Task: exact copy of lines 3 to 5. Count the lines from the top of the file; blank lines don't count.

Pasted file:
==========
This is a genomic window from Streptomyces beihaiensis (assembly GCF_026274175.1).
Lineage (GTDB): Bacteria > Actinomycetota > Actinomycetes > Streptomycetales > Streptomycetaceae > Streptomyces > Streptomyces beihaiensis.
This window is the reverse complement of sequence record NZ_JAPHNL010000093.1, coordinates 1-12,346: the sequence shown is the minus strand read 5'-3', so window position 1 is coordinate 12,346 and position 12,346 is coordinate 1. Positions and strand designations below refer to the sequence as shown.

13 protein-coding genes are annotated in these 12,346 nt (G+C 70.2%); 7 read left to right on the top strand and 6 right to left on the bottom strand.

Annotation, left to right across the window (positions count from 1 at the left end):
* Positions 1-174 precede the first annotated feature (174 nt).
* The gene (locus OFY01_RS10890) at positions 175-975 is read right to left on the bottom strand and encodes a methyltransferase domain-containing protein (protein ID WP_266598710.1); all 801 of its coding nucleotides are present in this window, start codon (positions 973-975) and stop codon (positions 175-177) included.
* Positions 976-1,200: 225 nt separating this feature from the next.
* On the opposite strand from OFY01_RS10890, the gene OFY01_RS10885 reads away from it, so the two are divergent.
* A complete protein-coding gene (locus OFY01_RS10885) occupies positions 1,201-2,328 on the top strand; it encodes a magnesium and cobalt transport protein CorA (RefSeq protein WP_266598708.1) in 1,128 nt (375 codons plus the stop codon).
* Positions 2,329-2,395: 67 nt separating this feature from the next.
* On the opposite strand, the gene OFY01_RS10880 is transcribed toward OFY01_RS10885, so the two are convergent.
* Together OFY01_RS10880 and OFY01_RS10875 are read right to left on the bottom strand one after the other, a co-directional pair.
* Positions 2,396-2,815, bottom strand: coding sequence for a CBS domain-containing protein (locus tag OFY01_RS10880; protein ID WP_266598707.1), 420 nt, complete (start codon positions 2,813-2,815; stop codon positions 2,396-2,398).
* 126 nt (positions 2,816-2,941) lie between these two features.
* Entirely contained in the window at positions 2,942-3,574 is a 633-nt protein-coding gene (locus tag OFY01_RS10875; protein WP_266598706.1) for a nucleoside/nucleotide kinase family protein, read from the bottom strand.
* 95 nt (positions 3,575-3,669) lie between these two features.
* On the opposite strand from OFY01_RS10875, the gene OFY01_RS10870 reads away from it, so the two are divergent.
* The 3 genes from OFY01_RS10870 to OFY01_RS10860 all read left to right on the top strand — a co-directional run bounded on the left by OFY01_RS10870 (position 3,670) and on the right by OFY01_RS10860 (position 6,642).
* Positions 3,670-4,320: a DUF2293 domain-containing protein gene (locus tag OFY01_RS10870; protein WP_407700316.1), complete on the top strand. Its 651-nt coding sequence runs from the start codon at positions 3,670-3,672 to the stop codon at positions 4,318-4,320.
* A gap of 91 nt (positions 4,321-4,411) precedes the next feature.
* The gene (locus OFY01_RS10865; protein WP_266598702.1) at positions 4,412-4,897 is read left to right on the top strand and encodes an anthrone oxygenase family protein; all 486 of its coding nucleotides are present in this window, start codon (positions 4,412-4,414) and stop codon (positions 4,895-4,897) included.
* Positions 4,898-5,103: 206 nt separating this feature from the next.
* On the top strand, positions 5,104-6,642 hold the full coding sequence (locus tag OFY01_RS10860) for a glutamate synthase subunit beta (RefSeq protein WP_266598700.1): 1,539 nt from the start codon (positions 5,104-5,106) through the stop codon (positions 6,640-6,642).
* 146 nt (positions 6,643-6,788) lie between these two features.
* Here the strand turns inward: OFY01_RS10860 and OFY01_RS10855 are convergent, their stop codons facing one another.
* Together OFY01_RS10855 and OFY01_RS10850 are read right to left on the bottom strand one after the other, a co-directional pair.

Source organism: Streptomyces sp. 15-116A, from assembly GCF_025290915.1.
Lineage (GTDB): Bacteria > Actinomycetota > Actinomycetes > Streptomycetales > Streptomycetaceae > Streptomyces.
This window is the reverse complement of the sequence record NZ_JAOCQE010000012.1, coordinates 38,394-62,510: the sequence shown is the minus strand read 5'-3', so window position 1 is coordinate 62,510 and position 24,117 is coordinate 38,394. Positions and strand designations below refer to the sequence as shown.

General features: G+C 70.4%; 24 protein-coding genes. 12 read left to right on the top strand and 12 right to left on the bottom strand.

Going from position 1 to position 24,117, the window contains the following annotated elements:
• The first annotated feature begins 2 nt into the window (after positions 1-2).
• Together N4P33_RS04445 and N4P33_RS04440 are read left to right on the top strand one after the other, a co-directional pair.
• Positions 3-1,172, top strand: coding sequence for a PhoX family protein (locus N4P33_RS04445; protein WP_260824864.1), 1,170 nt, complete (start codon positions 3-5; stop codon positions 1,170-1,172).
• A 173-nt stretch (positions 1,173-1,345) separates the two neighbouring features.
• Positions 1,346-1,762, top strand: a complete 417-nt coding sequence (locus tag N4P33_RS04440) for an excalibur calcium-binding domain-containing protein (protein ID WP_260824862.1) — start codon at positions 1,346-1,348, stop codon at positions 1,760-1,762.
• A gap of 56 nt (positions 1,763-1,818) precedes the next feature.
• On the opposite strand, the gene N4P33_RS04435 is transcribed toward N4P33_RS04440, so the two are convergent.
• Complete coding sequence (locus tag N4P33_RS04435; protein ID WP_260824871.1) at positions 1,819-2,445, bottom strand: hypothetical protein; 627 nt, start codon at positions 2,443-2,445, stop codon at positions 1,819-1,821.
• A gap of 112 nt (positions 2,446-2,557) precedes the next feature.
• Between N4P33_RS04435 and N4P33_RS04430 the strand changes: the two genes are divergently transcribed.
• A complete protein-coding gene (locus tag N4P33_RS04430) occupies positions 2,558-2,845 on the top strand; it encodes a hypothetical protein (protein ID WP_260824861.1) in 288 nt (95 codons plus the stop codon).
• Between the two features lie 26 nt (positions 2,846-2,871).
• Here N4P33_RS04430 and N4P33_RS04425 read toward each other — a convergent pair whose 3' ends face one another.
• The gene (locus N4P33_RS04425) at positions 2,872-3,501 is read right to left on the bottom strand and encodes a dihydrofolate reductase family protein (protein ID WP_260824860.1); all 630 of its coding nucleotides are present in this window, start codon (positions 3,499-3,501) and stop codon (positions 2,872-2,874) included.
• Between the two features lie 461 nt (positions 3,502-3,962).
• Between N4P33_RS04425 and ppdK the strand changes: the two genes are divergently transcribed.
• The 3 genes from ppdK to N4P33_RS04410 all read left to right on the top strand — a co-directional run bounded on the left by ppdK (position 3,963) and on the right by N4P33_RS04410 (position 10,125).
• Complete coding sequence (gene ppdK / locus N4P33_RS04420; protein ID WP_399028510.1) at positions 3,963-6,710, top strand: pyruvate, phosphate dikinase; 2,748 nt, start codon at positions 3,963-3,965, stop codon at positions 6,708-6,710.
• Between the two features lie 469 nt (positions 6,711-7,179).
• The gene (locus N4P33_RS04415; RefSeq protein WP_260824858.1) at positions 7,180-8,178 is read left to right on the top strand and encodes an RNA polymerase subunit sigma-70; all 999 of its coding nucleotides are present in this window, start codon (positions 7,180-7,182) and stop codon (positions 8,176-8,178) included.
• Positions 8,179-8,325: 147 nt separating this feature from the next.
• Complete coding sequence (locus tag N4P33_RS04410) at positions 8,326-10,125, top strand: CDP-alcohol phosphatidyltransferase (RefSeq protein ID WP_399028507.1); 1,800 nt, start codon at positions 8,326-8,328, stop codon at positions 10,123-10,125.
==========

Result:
This window is the reverse complement of sequence record NZ_JAPHNL010000093.1, coordinates 1-12,346: the sequence shown is the minus strand read 5'-3', so window position 1 is coordinate 12,346 and position 12,346 is coordinate 1. Positions and strand designations below refer to the sequence as shown.

13 protein-coding genes are annotated in these 12,346 nt (G+C 70.2%); 7 read left to right on the top strand and 6 right to left on the bottom strand.

Annotation, left to right across the window (positions count from 1 at the left end):